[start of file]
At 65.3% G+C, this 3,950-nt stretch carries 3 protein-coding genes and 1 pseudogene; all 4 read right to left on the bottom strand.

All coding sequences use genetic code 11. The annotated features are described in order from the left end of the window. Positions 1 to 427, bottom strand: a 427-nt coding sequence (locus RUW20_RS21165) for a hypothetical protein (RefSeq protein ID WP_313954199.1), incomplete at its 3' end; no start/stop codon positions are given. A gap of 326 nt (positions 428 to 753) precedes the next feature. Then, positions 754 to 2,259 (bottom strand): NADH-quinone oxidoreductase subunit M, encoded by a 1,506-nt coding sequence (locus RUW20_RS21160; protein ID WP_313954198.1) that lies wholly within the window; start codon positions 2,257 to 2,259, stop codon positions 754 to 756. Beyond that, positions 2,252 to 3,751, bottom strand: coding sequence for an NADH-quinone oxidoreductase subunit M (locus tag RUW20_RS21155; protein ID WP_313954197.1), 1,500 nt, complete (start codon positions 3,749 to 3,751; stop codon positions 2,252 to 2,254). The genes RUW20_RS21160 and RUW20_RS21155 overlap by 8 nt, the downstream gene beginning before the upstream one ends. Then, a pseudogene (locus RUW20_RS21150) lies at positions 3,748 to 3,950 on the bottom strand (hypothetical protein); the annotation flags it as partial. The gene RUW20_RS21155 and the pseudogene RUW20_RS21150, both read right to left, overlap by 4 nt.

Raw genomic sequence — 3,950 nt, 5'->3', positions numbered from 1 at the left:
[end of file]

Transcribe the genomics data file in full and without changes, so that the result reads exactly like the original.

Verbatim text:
At 65.3% G+C, this 3,950-nt stretch carries 3 protein-coding genes and 1 pseudogene; all 4 read right to left on the bottom strand.

All coding sequences use genetic code 11. The annotated features are described in order from the left end of the window. Positions 1 to 427, bottom strand: a 427-nt coding sequence (locus RUW20_RS21165) for a hypothetical protein (RefSeq protein ID WP_313954199.1), incomplete at its 3' end; no start/stop codon positions are given. A gap of 326 nt (positions 428 to 753) precedes the next feature. Then, positions 754 to 2,259 (bottom strand): NADH-quinone oxidoreductase subunit M, encoded by a 1,506-nt coding sequence (locus RUW20_RS21160; protein ID WP_313954198.1) that lies wholly within the window; start codon positions 2,257 to 2,259, stop codon positions 754 to 756. Beyond that, positions 2,252 to 3,751, bottom strand: coding sequence for an NADH-quinone oxidoreductase subunit M (locus tag RUW20_RS21155; protein ID WP_313954197.1), 1,500 nt, complete (start codon positions 3,749 to 3,751; stop codon positions 2,252 to 2,254). The genes RUW20_RS21160 and RUW20_RS21155 overlap by 8 nt, the downstream gene beginning before the upstream one ends. Then, a pseudogene (locus RUW20_RS21150) lies at positions 3,748 to 3,950 on the bottom strand (hypothetical protein); the annotation flags it as partial. The gene RUW20_RS21155 and the pseudogene RUW20_RS21150, both read right to left, overlap by 4 nt.

Raw genomic sequence — 3,950 nt, 5'->3', positions numbered from 1 at the left: